The RLS immediately set to work to restore the house. A design competition was organised and architects, such as E. Laube, E. Pole, M. Nukša, A. Malvess, J. Alksnis, A. Vanags and A. Medlingers, submitted their sketches.
In October 1908, Vidzeme Governor approved E. Laube’s sketches, however, in April next year already a new design elaborated by architects E. Laube and E. Pole was approved, and the house was constructed according to their design. Construction works were completed and the house was consecrated in December 1909. E. Laube and E. Pole were assigned to develop the final design.
Rīga Latvian Society House has five storeys, but on the side of the courtyard – six storeys.
This house was the first building in Rīga built in the Neoclassical style. Polished granite columns and Ionic capitals have been used in portals; classic purity of forms can be seen in the entire composition of the façade with risalits symmetrically disposed on both sides of the main entrance.
General look, rather than sophisticated details or architectural elements of orders in façade decoration, plays the main role in disposition of this building. In general, the architectonic look of the asymmetric construction also reflects separate formal traits of the Viennese Art Nouveau. This especially refers to formation of risalits crowned with cupolas. Decorative panels that are typical elements of the Art Nouveau have been made by Jānis Rozentāls in the complex technique of mosaic arrangements into the coloured cement.
In the central composition allegoric images create the world of ancient legends – ancient Gods Pērkons, Potrimps and Pīkols symbolise cultural objectives, i. e., beauty, strength and wisdom. Whereas panels on risalits reflect means of reaching these objectives: art, science, agriculture and industry. These are “The Sun’s greeting” composition on the left risalit and “Near spring” composition on the right risalit. The main room of the house is a theatre and concert hall located on the upper floors with 450 seats in the stalls and 210 seats in the balcony. Under this hall an assembly room, as well as a number of other rooms for meetings, offices and social needs are situated on the second floor of the building.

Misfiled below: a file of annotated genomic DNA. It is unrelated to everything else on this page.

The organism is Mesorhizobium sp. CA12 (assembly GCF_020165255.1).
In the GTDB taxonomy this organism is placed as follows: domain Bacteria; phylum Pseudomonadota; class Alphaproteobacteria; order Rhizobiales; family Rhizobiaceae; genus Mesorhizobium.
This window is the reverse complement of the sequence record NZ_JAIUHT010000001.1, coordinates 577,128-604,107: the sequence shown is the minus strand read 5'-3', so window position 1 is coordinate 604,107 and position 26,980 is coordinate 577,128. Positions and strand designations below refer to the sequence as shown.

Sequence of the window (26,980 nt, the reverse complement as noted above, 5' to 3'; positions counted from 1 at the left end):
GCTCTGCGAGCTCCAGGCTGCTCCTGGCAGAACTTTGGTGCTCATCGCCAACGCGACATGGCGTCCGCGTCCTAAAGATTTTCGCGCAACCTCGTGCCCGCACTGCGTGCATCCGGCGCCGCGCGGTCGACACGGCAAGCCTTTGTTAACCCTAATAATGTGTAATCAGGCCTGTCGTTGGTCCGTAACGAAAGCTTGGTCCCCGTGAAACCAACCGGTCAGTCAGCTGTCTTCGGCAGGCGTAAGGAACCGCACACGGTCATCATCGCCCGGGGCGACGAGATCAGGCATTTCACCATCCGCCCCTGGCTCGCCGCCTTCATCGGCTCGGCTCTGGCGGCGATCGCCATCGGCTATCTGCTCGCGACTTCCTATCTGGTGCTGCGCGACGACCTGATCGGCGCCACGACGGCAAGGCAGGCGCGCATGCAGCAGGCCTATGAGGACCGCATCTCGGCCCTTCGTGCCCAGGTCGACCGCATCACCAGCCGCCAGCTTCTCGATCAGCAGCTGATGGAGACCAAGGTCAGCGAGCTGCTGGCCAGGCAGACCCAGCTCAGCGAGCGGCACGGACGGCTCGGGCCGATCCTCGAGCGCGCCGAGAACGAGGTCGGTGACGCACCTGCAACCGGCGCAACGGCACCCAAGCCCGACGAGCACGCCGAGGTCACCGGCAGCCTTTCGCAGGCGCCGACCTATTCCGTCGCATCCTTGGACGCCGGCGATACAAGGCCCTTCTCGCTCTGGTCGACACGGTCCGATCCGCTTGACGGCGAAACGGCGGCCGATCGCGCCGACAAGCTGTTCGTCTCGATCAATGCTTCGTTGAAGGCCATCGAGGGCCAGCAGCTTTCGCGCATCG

During the second half of the 1930s when Kārlis Ulmanis joined the RLS as its honorary member, RLS’s social life became more active involving many representative events. New rooms were required for social meetings and other happenings. Therefore an additional building was constructed in 1935 by pulling down an adjacent four-storey building at 15 Merķeļa Street owned by the Society already since 1902. Designing of the additional building was assigned to the architect E. Laube.
Extension of the building was completed in 1938. Exterior of the additional building corresponds to the architecture of the main building. The first floor houses a restaurant, while the upper floors accommodate several club and banquet halls, of which Ligo Hall on the second floor and Gold Hall on the third floor are the most splendid ones. The classicism forms used in the interior decoration of the house are characteristic of E. Laube's creative signature of that time. Separate baroque or ethnographic elements have been employed as well. E. Laube himself made drawings for all details, i. e., banisters, doors, portals, fire-places, plaster formations, wall and ceiling decorations, lights, furniture. E. Laube also slightly changed the layout of the old building joining it to the new part in one complex. The entrance of the new block has been accentuated by a small column portico and hammered copper door with images of the Palace of Justice, Rīga Cathedral, Freedom Monument and Powder Tower.
The whole interior of the building has been well preserved and is rather authentic. The exceptions are Gold Hall ceiling and Ligo Hall ceiling painting created by E. Treilons that have been partially painted out.